Student Service Citation, 2nd Degree (200+ points) Hannah Shields Thompson Downers Grove North High School Melodie Lamborn Canon City High School Austin Moore Los Angeles Center For Enriched Studies Elleora Svoboda La Reina High School Jillian Gilburne Phoenix Country Day School Devin Gritton Plymouth High School Jaden Reekie Mulvane High School Lilly E. Plotkin Golden High School Matthew Manfredo Canon City High School Colleen Ballantyne Vincentian Academy Nicole Campbell Yucaipa High School Chelsea Fosu Democracy Prep Bronx Preparatory Charter School Chloe Pearson Yucaipa High School Avery Withrow Maconaquah High School Marilyn S. Collins Golden High School Morgan Light Lebanon High School Yaritza Sanchez Jefferson High School Rem Aitbouchireb Kerr High School Nicholas Magda Sky View High School Daniel James Brophy Downers Grove North High School Andrew Garcia Chaminade High School Kaily Edison Alief Taylor High School Tanis Ham Harrisonville High School Jack Wooton Wheaton Warrenville South High School Bempa Ashia Democracy Prep Bronx Preparatory Charter School Raina Grimsley Mitchell High School Tiernan Hughes Bixby High School Gloria Huang Arroyo High School Daniel Rojek Hoover High School Philip Dunne Chaminade High School Johnathon Bentley Knight Amarillo High School Casey O’Reilly Chaminade High School Kamryn Owens New Castle High School Isabelle Picciotti Oak Park & River Forest High School


295 290 290 279 276 275 270 264 245 235 235 235 235 235 231 230 230 228 227 225 225 221 221 221 220 219 218 216 216 215 215 215 215 215

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Student Service Citation, 2nd Degree (200+ points) Nicholas Schleith Chaminade High School Jared Stone Los Angeles Center For Enriched Studies Isabella R. Cauley Herriman High School Brady Hagen ILEAD North Hollywood Ryan Solberg Mitchell High School Michael Dylan Johnson Harrisonville High School Jacob Holland Cabot High School Segan Rae Helle Bonita Vista High School Justin Cummins ILEAD North Hollywood Mark May East Ridge High School Jorge Rojas-Ortega Trinity High School Garrett Barron Rutherford South Anchorage High School Natalie Brunjes Gabrielino High School Victoria A. Reaves Central High School - Springfield Maya Sobchuk Chaminade College Prep Rodolfo Dominguez Farmington High School Rachel Stobbe Kickapoo High School Dylan Curtis Carlsbad High School Chad Wesley Cox Davis East Carteret High School Joseph Delorto Downers Grove North High School Triniti Krauss Palisade High School Gabriel Salazar El Camino Real Charter High School India Smith Apple Valley High School Samantha Togno La Reina High School Bryce Yoder Penn High School Allison Dakota Shaw Home Educator’s Outsourcing Solutions Rachel Moore Sandra Day O’Connor High School Garrett Wheeler Bixby High School Kieran T. Cavanagh Monticello Central High School Jubin Thomas Fayette County High School Rachel Andrus Dickinson High School Thomas Brautigam Elk Grove High School Olivia Dutcher ILEAD North Hollywood Jon Eberly Plymouth High School Gabriela Espinoza Herriman High School Blair Eubanks North Little Rock High School - West Campus Nathan Fennacy Buchanan High School Samuel Hawes Home Educator’s Outsourcing Solutions Amaranta Hernandez Arroyo High School Nathanael Hirst Belleville West High School Katheryn Horn North Little Rock High School - West Campus Massimo Indolini Chaminade High School Hannah Grace Kelly Conway High School Jessica Mendoza Bixby High School Ella Michaels North Hollywood High School Michael Nguyen Arroyo High School Laken Prowse North Little Rock High School - West Campus Abram Quiroz Arroyo High School Savannah Raup Conway High School Sawye Raygani Los Gatos High School Issac Silva Garden City High School Megan Trusedell Salpointe Catholic High School Nicholas White Chisholm Trail High School Chase Young Mulvane High School Max Yun College Prep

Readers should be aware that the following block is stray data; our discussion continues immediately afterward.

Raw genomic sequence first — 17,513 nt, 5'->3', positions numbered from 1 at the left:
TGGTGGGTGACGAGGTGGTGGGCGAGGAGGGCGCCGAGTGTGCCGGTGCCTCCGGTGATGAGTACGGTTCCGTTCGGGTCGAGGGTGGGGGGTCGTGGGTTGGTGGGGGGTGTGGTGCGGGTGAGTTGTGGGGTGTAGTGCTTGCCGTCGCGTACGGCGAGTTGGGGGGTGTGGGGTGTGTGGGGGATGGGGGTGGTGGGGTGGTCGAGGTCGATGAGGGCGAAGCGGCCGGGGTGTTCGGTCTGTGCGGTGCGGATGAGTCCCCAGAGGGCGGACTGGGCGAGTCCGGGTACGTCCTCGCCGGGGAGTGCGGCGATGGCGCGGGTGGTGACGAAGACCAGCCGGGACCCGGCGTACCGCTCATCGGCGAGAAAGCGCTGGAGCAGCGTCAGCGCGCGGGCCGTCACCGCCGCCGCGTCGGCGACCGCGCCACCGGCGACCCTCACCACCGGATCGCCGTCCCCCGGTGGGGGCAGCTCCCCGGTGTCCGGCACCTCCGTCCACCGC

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Student Service Citation, 1st Degree (100+ points) Mohammad Alam North Hollywood High School Ruby Scanlon Los Angeles Center For Enriched Studies


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Rostrum | SPRING 2016